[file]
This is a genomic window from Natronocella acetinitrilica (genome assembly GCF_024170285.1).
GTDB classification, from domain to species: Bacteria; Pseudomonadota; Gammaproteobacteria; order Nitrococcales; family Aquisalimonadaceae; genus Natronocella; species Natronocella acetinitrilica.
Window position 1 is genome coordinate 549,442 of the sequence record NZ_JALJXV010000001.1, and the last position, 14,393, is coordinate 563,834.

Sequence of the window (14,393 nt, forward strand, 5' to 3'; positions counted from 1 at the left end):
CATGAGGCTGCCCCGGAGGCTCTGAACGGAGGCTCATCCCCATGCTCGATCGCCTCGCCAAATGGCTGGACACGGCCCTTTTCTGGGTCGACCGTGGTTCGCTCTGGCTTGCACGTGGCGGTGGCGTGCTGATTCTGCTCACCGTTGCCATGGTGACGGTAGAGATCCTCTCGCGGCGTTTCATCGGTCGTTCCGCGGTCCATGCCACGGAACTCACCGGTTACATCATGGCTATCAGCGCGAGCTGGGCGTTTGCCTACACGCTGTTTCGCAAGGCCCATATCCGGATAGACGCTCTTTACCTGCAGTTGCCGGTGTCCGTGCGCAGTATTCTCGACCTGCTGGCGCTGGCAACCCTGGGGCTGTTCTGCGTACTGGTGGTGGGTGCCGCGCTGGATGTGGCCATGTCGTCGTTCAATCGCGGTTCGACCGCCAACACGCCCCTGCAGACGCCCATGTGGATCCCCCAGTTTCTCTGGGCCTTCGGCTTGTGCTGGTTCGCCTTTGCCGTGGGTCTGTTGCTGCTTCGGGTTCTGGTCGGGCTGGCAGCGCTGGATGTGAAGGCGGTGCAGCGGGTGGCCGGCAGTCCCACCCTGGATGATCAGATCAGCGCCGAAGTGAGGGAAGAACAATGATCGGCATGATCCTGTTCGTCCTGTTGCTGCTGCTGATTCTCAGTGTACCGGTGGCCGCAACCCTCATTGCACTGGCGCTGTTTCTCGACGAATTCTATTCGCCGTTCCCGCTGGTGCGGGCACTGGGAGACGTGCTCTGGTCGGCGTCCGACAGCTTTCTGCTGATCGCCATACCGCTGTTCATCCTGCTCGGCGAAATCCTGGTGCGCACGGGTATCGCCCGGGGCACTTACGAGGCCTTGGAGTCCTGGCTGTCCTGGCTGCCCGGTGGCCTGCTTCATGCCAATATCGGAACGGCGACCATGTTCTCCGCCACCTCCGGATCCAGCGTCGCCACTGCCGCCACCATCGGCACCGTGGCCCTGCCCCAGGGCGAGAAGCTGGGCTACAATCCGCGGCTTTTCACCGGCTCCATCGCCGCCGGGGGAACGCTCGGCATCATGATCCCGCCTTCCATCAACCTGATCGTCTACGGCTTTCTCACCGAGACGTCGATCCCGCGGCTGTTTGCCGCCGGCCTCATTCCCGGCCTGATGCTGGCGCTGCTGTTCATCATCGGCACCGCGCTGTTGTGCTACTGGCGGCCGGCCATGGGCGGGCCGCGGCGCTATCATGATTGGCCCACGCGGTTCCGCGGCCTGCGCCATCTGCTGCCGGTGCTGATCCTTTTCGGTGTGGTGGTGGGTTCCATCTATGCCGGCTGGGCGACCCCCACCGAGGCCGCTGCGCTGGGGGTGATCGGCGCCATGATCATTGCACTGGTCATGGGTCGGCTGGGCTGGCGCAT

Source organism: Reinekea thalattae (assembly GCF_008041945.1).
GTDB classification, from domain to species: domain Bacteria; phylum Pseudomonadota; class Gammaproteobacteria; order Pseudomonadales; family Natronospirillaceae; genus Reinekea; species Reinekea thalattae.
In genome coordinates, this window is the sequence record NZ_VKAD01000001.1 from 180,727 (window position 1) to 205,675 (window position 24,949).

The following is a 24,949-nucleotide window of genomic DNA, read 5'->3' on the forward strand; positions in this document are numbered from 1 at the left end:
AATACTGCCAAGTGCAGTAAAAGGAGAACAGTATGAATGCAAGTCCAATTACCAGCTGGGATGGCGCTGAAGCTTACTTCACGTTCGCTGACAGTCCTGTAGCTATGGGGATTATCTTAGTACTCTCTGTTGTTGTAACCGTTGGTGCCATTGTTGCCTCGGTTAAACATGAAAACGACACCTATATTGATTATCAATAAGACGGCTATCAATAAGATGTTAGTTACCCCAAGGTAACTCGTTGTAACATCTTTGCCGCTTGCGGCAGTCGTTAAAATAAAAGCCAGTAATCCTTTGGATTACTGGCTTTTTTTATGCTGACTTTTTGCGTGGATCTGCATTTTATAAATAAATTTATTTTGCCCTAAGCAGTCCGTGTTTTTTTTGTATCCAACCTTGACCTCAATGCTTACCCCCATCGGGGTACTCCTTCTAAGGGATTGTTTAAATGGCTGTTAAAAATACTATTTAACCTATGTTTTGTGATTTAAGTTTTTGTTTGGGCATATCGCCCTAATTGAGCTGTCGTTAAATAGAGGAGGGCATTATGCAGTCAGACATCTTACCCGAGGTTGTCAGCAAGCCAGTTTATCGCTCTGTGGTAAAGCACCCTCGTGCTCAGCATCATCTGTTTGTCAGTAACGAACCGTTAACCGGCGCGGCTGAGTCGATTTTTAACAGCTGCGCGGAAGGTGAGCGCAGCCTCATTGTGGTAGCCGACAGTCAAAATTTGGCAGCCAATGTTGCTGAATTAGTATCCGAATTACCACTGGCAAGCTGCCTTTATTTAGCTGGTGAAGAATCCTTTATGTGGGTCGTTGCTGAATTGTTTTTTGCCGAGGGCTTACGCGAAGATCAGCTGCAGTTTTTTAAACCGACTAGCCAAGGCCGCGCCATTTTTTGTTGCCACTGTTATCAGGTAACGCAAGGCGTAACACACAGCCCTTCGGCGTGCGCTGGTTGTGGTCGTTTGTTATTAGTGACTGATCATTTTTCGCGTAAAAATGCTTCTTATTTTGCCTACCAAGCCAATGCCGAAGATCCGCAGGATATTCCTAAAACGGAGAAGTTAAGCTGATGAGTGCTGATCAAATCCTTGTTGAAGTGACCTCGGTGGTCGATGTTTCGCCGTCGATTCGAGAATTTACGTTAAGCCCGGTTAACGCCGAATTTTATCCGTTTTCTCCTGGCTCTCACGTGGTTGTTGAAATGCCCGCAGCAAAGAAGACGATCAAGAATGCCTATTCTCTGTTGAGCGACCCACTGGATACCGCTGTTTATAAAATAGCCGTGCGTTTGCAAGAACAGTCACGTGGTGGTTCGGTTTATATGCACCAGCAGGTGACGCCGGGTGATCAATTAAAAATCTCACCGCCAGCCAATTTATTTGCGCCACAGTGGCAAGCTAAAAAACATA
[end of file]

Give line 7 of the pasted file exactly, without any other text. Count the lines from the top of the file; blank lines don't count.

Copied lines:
GTDB classification, from domain to species: domain Bacteria; phylum Pseudomonadota; class Gammaproteobacteria; order Pseudomonadales; family Natronospirillaceae; genus Reinekea; species Reinekea thalattae.